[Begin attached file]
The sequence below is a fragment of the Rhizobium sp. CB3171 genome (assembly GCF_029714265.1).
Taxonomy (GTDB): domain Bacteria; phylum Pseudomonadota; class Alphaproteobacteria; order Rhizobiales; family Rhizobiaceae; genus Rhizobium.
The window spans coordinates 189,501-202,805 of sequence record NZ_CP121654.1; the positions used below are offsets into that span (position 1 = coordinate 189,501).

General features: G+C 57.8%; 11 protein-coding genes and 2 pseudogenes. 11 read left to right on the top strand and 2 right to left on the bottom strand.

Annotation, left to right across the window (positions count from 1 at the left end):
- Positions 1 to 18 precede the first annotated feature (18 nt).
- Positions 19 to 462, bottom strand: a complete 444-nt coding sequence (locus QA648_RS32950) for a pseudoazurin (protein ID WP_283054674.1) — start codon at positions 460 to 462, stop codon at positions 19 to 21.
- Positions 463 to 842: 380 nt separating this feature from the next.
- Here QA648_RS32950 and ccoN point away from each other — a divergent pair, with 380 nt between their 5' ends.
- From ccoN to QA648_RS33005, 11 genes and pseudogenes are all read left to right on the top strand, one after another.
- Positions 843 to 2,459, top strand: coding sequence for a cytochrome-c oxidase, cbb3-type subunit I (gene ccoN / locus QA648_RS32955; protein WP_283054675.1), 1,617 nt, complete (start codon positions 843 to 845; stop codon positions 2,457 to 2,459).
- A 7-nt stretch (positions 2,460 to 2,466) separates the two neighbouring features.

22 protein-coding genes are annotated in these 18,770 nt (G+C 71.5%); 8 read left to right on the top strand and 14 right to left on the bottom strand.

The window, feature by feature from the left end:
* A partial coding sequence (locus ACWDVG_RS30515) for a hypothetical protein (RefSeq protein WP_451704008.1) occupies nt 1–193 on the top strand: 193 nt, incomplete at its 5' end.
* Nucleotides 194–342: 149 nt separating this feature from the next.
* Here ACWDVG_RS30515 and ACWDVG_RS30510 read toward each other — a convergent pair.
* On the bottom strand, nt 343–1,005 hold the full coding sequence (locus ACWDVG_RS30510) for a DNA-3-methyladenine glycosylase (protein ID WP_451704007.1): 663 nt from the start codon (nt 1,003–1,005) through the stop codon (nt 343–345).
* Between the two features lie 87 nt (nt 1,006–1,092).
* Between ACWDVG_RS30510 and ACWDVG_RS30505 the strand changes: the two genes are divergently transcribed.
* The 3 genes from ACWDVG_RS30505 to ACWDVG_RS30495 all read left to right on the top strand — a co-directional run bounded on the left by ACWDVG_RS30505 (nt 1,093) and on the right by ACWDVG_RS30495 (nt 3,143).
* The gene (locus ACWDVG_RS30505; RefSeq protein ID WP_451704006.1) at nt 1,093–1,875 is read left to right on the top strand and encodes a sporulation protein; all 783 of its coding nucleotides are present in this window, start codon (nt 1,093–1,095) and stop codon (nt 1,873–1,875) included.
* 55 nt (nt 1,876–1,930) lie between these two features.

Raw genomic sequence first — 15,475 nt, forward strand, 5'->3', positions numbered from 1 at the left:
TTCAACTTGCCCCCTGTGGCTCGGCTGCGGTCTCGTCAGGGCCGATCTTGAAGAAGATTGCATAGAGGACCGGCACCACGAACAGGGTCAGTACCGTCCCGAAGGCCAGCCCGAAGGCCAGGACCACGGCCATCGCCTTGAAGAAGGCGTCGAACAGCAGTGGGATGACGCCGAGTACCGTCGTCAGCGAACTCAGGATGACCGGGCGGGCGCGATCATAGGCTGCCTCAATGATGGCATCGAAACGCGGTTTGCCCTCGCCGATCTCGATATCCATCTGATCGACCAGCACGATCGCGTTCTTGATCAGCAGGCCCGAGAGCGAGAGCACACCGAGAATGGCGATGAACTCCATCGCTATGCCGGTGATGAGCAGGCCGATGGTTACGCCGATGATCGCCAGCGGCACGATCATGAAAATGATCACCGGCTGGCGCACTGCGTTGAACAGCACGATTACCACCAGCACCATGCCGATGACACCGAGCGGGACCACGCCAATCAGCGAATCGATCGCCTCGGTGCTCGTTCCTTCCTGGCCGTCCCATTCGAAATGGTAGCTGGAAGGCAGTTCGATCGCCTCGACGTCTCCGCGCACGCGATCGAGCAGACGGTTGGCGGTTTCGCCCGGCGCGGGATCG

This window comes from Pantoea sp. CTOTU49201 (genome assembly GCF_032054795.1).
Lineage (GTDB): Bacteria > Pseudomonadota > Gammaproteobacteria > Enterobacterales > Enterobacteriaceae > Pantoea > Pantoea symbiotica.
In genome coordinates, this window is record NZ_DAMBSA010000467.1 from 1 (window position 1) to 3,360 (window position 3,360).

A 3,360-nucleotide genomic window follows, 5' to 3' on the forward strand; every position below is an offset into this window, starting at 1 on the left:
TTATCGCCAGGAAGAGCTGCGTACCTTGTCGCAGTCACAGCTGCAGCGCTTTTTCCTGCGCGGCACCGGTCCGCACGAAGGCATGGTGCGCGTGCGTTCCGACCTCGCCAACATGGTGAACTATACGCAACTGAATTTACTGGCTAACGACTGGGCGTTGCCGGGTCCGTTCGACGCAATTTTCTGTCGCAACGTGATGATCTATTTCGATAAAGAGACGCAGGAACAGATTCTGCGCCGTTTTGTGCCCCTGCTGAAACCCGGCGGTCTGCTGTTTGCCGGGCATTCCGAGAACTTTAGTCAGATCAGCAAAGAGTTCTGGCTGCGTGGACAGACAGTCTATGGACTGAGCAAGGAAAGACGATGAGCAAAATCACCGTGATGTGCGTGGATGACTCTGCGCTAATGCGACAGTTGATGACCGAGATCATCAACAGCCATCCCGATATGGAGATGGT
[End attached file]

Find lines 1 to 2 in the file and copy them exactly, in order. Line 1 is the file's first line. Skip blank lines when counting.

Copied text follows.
The sequence below is a fragment of the Rhizobium sp. CB3171 genome (assembly GCF_029714265.1).
Taxonomy (GTDB): domain Bacteria; phylum Pseudomonadota; class Alphaproteobacteria; order Rhizobiales; family Rhizobiaceae; genus Rhizobium.